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Every Book I Read in 2019

January 21, 2020

For the last few years I’ve started the new year by looking back at all the books I’ve read over the past year. It’s great looking back to see which ones I’ve really enjoyed and it’s definitely a big achievement if I manage to beat my challenge number of books for the year. I do a mixture of reading real paper books and listening to books on Audible.

I started the year by finishing The Luminaries. This absolutely stunning book is set in Victorian era New Zealand and centres around gold prospectors. There are many stories that run alongside each other. The book is pretty complex, long and there is a lot to keep up with, but it was absolutely beautifully written and I cannot wait to pick it up again soon and give it another read.

I also very much enjoyed reading two books about Music, one was a collection of essays by music writer David Hepworth the other was the only authorised book ever written about the Beatles by Hunter Davis. It was written at the height of their career with direct access and plenty of primary sources. I’d definitely recommend it to any fellow music geeks. I learnt a lot about the Beatles that I didn’t know and it made me appreciate their music even more.

I had a bit of a Bill Bryson moment at the beginning of the year and worked my way through most of his books. I love his hilarious takes on travel and history and absolutely whizzed through the books, laughing non stop at the same time as learning loads of interesting stuff.

Another highlight was The Familiars, the debut novel by Stacey Halls. The book is set in the 17th century and would be a great read if you like The Miniaturist or other well written historical novels.

I also read Feminists Don’t Wear Pink and Other Lies, which is a fantastic collection of essays on feminism that are all relevant, interesting and inspiring. The mixture of voices and diversity of the writers definitely got me thinking and I gained a lot from reading it. Another completely relatable book for millennials would have to be Everything I Know About Love by Dolly Alderton. This had me laughing til I cried and also cringing at the reliability of some of Dolly;’s experiences. It definitely took me back to my wilder younger days!

A big game changer for me this year was reading Marie Kondo’s The Life Changing Art of Tidying Up. It lead me to set a whole week aside to focus on decluttering my life and streamlining my house to be an organised easy to manage haven. I fully embraced the programme, made big changes and got rid of a ridiculous amount of stuff. Months later and I’m still organised, my housework takes half the time it used to and I’m more relaxed and happy in my home. Life changing stuff!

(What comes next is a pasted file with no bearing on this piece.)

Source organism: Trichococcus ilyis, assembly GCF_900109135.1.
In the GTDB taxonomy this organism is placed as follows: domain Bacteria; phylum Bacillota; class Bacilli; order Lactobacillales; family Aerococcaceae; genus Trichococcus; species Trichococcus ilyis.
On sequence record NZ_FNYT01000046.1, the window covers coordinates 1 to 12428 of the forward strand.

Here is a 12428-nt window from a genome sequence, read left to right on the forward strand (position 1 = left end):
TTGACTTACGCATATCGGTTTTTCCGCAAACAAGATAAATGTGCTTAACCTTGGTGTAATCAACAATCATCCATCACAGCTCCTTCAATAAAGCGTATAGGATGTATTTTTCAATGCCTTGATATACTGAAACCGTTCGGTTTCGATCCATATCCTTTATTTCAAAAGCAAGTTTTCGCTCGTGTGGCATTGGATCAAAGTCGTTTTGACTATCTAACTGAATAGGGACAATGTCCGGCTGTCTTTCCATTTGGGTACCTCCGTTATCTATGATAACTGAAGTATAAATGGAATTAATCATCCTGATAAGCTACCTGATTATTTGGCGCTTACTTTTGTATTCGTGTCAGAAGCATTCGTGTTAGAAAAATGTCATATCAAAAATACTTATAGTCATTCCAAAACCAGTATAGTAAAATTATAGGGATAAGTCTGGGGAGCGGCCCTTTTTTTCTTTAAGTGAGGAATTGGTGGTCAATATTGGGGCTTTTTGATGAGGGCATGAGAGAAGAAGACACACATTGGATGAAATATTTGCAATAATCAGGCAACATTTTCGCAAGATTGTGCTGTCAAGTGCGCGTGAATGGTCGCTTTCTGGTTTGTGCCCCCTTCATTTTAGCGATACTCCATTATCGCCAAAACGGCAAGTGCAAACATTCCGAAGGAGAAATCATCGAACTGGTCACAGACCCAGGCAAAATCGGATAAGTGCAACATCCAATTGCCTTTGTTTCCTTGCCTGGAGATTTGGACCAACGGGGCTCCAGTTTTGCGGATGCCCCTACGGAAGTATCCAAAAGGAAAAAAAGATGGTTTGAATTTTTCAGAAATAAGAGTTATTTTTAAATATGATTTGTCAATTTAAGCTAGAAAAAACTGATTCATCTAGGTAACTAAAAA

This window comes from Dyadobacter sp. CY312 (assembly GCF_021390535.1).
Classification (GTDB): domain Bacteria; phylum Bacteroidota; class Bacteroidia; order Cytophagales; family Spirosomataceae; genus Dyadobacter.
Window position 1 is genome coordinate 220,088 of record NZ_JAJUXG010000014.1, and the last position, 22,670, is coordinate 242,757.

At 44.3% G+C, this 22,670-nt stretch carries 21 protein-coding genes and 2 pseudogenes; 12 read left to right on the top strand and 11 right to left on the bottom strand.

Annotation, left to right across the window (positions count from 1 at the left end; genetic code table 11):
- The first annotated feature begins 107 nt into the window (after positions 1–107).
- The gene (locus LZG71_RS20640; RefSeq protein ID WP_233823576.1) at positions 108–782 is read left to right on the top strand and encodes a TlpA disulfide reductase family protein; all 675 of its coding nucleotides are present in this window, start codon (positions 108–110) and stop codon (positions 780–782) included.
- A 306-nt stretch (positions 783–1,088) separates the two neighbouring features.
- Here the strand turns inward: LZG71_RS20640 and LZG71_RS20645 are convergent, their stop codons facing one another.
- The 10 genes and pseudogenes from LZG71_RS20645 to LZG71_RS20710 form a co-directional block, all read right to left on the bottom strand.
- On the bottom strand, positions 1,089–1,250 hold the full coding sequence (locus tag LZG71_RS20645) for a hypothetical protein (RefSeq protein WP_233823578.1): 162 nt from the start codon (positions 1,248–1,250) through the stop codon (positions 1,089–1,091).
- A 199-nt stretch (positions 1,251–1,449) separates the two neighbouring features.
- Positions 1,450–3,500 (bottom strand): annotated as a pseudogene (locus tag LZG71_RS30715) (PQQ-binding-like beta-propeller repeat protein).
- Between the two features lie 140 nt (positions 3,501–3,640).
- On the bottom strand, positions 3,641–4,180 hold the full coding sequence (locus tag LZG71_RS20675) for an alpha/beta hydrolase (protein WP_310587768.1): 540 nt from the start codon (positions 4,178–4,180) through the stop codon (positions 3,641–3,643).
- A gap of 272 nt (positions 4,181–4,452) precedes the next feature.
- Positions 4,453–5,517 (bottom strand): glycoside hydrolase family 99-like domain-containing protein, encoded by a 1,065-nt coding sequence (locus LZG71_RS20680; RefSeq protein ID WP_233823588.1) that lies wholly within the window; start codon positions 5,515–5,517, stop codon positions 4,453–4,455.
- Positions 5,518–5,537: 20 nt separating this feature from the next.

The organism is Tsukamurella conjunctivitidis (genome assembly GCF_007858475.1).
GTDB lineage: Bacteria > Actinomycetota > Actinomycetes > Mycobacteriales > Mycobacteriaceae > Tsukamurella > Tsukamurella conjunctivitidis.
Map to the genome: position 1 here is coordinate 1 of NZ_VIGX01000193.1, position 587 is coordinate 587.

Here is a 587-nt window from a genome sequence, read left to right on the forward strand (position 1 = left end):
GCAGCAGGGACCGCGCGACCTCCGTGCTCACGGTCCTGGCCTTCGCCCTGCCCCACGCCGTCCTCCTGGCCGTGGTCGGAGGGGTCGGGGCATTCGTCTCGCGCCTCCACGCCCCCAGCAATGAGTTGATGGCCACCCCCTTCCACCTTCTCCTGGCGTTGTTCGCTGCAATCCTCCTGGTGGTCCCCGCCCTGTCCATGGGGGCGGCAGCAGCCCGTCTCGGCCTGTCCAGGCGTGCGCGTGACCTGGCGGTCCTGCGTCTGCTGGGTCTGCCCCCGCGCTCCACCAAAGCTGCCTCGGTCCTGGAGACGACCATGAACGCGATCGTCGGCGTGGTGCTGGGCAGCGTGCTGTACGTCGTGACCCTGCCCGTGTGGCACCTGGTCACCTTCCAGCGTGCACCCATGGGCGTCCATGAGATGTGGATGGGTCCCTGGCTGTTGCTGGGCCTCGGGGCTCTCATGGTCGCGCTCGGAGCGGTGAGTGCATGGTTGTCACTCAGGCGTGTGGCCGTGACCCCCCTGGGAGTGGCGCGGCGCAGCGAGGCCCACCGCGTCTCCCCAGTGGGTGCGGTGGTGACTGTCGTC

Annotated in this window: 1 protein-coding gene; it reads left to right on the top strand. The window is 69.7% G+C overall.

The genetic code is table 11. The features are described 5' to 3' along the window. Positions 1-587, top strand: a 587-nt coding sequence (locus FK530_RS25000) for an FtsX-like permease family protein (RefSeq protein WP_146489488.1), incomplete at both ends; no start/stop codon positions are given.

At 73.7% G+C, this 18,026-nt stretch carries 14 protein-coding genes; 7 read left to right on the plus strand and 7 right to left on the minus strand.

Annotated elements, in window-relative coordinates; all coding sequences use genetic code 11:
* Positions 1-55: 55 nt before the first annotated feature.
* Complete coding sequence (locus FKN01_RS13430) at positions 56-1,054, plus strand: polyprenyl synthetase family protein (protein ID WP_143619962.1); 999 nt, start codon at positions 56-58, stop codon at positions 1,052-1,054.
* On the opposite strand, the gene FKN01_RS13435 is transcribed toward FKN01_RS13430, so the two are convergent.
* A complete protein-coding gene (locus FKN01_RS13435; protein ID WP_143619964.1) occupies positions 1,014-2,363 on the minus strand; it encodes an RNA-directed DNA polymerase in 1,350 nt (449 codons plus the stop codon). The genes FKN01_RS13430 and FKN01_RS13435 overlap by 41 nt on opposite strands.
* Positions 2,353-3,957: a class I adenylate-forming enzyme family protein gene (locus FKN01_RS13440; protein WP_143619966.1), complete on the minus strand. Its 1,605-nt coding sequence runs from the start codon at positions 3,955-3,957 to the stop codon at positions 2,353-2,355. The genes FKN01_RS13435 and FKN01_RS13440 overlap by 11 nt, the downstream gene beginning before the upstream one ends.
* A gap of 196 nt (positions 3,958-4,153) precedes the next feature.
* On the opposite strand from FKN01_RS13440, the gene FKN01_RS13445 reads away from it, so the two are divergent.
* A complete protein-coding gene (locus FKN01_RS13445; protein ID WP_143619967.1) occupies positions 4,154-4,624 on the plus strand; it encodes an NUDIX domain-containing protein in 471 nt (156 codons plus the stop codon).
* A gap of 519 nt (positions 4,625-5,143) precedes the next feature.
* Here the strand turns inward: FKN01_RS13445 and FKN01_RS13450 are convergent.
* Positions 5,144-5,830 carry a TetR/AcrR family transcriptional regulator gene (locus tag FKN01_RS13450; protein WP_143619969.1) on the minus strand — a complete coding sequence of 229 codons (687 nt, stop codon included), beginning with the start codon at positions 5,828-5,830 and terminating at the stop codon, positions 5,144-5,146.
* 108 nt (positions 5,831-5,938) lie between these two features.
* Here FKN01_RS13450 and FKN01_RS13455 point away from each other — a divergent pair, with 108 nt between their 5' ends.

Every year I count down the days until the latest book by Ben Aaronovitch comes out. I’ve read all the books from The Rivers of London series and have loved them all. I just hope they maker a TV series out of it soon, because that would be AMAZING!

I then read a lot more Bill Bryson and moved on to The Diary of a Bookseller by Shaun Bythell. This slow paced book gives a day by day account of Shaun’s life running a second hand book shop in Scotland and although the formula is simple it totally works. I loved everything about the book, from the trials and tribulations of the book trade to the hilarious accounts of Shaun’s more quirky customer’s. This is great as a light read with plenty of escapism.

For more escapism, I needed some very lighthearted chick lit, so I read two Lavender Bay books by Sarah Bennett. I can remember really enjoying them at the time, but I’ve read so many books since I can’t really remember the plots now! I have to say though, that when you’re feeling a bit off, a fun book really is the best medicine.

One of the most fascinating books I read last year was Why I’m No Longer Talking to White People About Race. I learnt a hell of a lot from this book and understood so much more than I had previously. The book is well researched, beautifully written and I think everyone should read it.

Moving on from that I read Emma Gannon’s The Multi Hythen Method. Which is really a how-to book for the millennial generation on generating multiple income streams. I thought the book was OK, but didn’t really contain any huge revelations. I felt it covered a lot of the why and not enough of the how, when it comes to being an entrepreneur and creative.